To begin the checkup analysis, you need to define your market trade area, generally a 3- to 5-mile radius from your location. You may also want to include additional facilities just outside this area as they have the potential to impact your market.

Plotting all of the self-storage businesses in the area on a map will give you a good idea of market supply and what areas are likely to see future self-storage development. Visit your local planning and building department to inquire about projects on the drawing board; they could play a major role in the future success of your business. Add these locations to your list and then commence your evaluation by visiting all the facilities. Talk with the manager or owner at each location to learn as much as you can about their operations and how they market to potential renters.

Following your visit, use the checkup form to rank various criteria on the list such as location, visibility, access, signage, traffic counts and appearance. Be as objective as possible as you rate each item on a scale from 1 to 10. Obtaining each competitor’s rental rates will also help give you a better picture of the marketplace. If you can’t get these during your visit, try calling the facility to get an idea of their salesmanship and special offers. You must be careful how you obtain rental rates because discussing prices with competitors could be considered antitrust price fixing. It’s best to do this anonymously.

Last, but not least, perform the same evaluation on your own facility. Add the scores and look at the various rental rates, noting where you rank in relation to the competitors on your list. If your scores are lower than the average in any of the categories, consider those items to be a priority for your next maintenance project or capital improvement.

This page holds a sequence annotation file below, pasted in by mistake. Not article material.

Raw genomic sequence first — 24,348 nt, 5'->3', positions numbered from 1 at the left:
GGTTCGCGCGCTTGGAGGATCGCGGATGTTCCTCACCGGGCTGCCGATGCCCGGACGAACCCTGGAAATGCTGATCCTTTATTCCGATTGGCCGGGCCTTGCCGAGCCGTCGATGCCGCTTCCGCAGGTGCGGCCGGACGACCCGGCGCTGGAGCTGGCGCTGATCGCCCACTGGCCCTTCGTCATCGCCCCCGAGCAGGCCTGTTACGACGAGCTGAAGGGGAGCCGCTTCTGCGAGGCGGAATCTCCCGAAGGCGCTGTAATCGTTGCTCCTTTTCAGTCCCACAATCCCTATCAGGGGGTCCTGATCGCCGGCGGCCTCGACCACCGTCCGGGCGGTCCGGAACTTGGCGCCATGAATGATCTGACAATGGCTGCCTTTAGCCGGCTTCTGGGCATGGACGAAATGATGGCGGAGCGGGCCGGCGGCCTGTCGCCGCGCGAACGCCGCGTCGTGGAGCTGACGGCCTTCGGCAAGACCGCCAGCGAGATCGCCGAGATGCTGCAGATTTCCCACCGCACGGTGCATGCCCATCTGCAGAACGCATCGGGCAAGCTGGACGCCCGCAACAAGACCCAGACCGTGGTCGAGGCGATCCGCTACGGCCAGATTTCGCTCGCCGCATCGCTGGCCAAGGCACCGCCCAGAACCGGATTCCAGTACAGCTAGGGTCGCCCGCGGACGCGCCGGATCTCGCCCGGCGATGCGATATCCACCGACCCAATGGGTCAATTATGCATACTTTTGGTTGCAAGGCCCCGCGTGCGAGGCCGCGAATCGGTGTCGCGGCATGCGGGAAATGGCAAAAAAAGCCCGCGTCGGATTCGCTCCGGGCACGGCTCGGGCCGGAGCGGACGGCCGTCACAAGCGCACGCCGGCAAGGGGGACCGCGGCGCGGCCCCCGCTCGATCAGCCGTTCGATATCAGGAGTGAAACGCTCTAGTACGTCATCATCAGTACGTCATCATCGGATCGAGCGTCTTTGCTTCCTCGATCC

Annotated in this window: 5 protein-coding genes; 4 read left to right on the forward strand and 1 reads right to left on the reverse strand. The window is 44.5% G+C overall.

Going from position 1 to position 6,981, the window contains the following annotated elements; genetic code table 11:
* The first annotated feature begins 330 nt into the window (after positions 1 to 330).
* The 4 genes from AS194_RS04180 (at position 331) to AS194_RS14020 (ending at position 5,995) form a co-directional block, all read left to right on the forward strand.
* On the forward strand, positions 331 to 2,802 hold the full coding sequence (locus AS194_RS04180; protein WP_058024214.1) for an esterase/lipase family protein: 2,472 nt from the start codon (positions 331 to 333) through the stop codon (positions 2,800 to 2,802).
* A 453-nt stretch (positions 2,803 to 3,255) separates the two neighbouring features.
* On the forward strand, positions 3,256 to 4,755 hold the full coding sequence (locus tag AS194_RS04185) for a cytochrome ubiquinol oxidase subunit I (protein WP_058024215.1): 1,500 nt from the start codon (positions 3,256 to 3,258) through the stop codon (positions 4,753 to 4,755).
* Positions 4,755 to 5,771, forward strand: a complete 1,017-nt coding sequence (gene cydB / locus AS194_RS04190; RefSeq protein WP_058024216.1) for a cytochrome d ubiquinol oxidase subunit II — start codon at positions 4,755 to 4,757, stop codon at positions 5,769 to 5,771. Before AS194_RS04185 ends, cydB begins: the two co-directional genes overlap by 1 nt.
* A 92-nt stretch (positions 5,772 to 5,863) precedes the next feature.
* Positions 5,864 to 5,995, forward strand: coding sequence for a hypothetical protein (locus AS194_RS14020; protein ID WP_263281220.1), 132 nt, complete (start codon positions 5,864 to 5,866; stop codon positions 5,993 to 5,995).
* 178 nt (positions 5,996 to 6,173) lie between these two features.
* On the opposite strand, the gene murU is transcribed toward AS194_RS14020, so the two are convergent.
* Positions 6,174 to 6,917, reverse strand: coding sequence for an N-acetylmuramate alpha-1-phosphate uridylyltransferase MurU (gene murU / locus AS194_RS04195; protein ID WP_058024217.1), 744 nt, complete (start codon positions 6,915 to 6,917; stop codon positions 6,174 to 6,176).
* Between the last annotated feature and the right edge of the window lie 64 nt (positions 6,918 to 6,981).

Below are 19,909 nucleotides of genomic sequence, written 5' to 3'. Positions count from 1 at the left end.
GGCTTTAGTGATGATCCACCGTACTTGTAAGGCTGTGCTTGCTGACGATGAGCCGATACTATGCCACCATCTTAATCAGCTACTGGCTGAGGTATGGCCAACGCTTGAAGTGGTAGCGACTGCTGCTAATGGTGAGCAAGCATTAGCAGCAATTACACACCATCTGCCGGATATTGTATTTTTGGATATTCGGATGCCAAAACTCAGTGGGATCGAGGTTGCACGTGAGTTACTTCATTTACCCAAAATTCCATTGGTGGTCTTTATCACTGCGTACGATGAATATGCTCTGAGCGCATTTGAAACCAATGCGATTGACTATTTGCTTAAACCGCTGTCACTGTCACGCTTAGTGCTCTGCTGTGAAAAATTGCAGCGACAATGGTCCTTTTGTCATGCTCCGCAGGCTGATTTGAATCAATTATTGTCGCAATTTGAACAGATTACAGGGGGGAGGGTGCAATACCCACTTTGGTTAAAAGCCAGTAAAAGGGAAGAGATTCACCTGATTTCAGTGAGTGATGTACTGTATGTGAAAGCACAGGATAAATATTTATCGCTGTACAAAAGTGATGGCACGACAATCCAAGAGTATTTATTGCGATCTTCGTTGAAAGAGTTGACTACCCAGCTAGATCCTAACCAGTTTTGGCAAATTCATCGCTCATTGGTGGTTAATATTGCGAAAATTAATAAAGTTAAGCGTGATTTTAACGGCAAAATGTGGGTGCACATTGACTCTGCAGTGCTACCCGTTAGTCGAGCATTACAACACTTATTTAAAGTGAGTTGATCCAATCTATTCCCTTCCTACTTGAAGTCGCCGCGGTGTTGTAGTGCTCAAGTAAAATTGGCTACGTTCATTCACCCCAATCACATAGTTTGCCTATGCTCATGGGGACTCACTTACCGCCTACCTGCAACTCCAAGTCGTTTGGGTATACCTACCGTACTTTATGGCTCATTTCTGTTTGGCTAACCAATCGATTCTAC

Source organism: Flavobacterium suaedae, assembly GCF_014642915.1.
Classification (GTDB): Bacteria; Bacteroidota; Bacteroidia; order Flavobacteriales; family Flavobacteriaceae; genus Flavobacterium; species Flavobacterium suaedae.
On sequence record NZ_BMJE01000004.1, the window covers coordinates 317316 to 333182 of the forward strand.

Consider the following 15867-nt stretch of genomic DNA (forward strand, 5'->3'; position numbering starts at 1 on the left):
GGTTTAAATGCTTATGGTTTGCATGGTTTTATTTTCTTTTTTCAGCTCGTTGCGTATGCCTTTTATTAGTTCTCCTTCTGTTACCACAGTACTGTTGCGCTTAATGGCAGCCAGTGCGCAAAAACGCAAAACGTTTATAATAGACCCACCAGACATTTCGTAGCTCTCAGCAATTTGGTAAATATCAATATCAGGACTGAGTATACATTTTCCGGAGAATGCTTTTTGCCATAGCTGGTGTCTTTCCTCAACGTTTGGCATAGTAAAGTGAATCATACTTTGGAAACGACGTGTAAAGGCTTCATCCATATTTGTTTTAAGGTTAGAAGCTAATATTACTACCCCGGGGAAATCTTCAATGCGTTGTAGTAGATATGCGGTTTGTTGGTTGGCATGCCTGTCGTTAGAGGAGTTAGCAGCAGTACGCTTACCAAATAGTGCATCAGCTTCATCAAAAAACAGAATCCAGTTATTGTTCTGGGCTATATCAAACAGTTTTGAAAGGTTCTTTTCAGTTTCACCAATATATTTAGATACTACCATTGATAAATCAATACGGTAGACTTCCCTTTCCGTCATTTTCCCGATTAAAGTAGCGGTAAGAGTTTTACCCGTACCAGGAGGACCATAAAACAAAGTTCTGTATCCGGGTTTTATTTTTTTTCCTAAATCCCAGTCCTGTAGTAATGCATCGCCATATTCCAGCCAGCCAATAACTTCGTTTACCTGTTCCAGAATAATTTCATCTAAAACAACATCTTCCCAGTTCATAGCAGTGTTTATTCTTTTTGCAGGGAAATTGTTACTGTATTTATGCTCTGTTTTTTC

Perhaps you will also find that new or planned projects will significantly enlarge the market and that you must take some dramatic steps to remain competitive. Even if you have the best property in the best location in market, you will know better how to sell your facility against the competition and where you can benefit from the pricing structure.

Let’s review the sample checkup to see what the future looks like for this hypothetical market. The property at 8th & Main earns average scores among the group and also has competitive rates. Its greatest advantage is high traffic exposure, which is a factor an owner has little control over.

Ash & 4th is pricing units significantly higher than the group, which is likely hurting its occupancy. If the owners bring their rates down to a more competitive level, they could impact the market as they enjoy a high-visibility location with excellent access.

The facility on First Street is a strong competitor with good occupancy and high scores in all categories. The New Project entering the market has the potential to do some major damage. It has a high-traffic location and an appealing appearance, plus the facility will likely have all the bells and whistles to attract new customers.

Our Facility is in a relatively good position for now. Our occupancy is the highest among all the competitors and rates are average for the market. Once the new project opens, we will have to address the low scores in signage and visibility to avoid falling victim to the inevitable drop in occupancy that will occur.

An Apple a Day

We recommend completing the checkup process at least once per year to be sure you don’t miss any pricing changes or competitive threats on the horizon. A completed checkup provides you with some very powerful information to prepare for the future and, over time, you will possess a tremendous amount of information about the trends and intricacies in your market.

With a potential recession looming and problems in credit markets, these steps—taken now—will help you weather tough times. Being proactive, rather than reactive, is the best way to ensure your self-storage business will be strong and healthy for years to come.

Amy Hitchingham is vice president of the Argus Self Storage Sales Network. Created in 1994, Argus is one of the nation’s largest networks of independent real estate brokers specializing in buying and selling self-storage facilities. For more information, call 800.55.STORE; visit www.selfstorage.com.